# Professor Halfbrain and the next square

Yesterday afternoon I met professor Halfbrain at a coffee place. The professor looked very tired. He told me that he hadn't slept for many days, spending his time with writing lots of zeros and with computing square roots.

"Writing lots of zeros?", I asked him surpised. It turned out that the professor had first written down the integer $49$ and then inserted one $0$ in the middle.

"Computing square roots?", I asked him. It turned out that the professor had noticed that his first number $409$ wasn't a perfect square (whereas the number $49=7^2$ is a well-known square). So he had inserted another $0$, and noticed that $4009$ wasn't a perfect square either. He inserted one more $0$, but $40009$ is not square. And so on. After inserting many many further zeros into the number, professor Halfbrain finally managed to detect a square number.

Let us denote by $H(k)$ the integer whose decimal representation is of the form $4000\cdots009$ with exactly $k$ zeros between the digits $4$ and the $9$.

Question: What is the smallest integer $k\ge1$, for which $H(k)$ is a perfect square? Does such a $k$ really exist, or has the professor once again made one of his notorious mathematical blunders?

$X^2 = 4000..009$
$X$ is obviously odd. Let's say $X = 2y+3$:
$4y^2+12y+9 = 4000..009$
$y^2+3y = 1000..000 = 10^{k+1}$
$y * (y+3) = 2^{k+1} * 5^{k+1}$

$y$ and $y+3$ are different modulo 2 and modulo 5, also $y<y+3$, thereby $y = 2^{k+1}$ and $y+3 = 5^{k+1}$. But this works only for $k = 0$.

• Much cleaner then mine, but basically saying the same, +1 – DrunkWolf Oct 22 '15 at 14:14
• How do you get from the last equation to the conclusion that y must be 2^(k+1)? The conditions are also fulfilled if you can find a solution for y=(2^n)*(5^m) and y+3=(2^m)*(5^n), where n+m=k+1. – jarnbjo Oct 22 '15 at 14:52
• @jarnbjo, you missed "parity of y and y+3 is different". That's why either n = 0 or m = 0 in your equations. and since y < y + 3 and 2 < 5 it is m = 0 and n = k+1. – klm123 Oct 22 '15 at 15:07
• @klm123 I didn't miss it, I just didn't understand the significance before you explained it. What you are essentially saying (or at least implying without actually saying it) is that either y or y+3 must be odd and hence cannot contain 2 as a prime factor. – jarnbjo Oct 22 '15 at 16:25

It's not possible, there is no such $k$. We know, because the number ends on 9, that the last digit of our would be perfect square is either a 3 or a 7. We therefor know that if there was a perfect square, it would be of the form $a*10+3$ or $a*10+7$, where a is integer. Squaring this number would have to give $H(k)$.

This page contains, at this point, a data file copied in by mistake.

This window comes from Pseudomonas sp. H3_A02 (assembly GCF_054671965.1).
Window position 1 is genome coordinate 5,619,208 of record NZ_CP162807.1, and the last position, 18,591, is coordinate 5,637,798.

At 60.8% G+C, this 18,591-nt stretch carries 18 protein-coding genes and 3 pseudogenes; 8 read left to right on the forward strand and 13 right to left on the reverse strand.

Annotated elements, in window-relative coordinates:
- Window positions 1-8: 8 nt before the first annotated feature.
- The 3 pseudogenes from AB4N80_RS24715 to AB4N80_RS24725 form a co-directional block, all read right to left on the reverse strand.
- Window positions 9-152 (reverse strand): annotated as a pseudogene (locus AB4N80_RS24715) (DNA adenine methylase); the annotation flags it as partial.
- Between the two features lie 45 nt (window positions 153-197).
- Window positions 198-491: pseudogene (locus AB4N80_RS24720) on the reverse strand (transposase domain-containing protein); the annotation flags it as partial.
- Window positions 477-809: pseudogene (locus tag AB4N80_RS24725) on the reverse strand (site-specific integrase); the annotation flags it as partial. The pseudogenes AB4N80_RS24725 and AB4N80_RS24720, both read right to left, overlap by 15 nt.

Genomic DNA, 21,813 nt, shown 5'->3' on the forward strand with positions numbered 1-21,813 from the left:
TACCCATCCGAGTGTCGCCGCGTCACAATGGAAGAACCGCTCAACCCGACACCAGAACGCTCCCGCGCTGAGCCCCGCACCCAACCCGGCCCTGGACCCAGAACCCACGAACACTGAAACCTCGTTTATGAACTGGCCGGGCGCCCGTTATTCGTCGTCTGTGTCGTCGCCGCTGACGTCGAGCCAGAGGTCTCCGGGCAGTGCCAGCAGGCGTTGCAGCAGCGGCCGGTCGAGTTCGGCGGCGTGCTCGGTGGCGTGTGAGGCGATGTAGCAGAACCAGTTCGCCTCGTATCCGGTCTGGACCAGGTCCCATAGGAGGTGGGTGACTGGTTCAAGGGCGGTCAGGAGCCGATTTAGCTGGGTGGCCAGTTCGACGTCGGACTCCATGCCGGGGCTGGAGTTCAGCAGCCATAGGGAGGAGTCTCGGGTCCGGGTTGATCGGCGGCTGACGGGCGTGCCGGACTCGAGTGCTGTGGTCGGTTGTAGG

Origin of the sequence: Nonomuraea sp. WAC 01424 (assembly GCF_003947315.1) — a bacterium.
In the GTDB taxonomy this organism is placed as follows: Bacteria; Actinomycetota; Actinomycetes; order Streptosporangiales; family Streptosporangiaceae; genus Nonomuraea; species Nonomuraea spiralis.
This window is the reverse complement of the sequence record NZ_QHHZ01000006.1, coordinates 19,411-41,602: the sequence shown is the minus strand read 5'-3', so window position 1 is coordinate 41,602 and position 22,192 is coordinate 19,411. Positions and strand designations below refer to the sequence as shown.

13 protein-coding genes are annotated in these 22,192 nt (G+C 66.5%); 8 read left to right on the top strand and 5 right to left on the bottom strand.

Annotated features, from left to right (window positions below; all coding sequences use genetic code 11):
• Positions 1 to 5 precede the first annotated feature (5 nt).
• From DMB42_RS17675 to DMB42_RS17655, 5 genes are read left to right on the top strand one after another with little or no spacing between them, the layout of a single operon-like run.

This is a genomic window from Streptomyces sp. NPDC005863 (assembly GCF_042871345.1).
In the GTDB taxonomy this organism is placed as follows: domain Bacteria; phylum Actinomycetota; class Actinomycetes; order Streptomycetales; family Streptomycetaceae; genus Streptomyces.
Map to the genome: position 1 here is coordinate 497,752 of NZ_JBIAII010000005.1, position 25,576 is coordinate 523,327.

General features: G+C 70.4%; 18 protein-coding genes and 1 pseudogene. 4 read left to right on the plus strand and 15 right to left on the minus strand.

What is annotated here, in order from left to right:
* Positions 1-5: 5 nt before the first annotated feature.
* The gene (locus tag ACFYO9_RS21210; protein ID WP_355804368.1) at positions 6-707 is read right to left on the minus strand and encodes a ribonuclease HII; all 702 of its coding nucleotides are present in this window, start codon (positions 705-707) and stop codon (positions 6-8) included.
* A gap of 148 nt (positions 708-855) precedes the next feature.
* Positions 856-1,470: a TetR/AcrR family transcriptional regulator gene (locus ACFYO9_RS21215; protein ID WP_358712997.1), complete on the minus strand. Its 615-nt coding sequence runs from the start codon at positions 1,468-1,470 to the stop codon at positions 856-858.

However, when we do this, we get $100*a^2+60*a+9$ and $100*a^2+140*a+49$ respectively.

This reasoning isn't as helpful as i thought it was, so we can do without, but i'll leave it in case anyone wants to talk about it :P

But since $10^n$ with $n$ an integer can't be cleanly divided by either 6 or 14 for any value of $n$, we are always left with 'stray numbers' where $H(k)$ demands that we have zeros

We are left with the equations:

1) $4*10^{k+1}=100*a^2+60*a$ or

2) $4*10^{k+1}=100*a^2+140*a+40$

Taking (1) we simplify to $5(5*a^2+3*a)=10^{k+1}$, which has a single integer solution (according to wolfram alpha) at $k=0$ and $a=-1$, (which gives the value -7 for our perfect square) but a requirement is that $k>0$

Taking (2) likewise gives just 1 integer solution, namely $k=0$ and $a=0$, but $k>0$

• Could you expand on that last sentence? I can't see how the $10^n$ not being divisible by either 6 or 14 relates to the sentence before that – Ivo Beckers Oct 22 '15 at 12:52
• @IvoBeckers I actually agree with you that it's a bit unclear, and it's perhaps more of an 'insight' thing, but i'll update with proper math :P – DrunkWolf Oct 22 '15 at 13:08
• @IvoBeckers It's hard to give a mathematical proof of the step i gave, and the more i think about it, it might not be accurate, as in, unrelated. Seeing as the same question with 25 instead of 49 also has no k., altough obviously the same question with 100 does give multiple vlaues for k. Somehow it helped me though when i visualized the problem. – DrunkWolf Oct 22 '15 at 13:39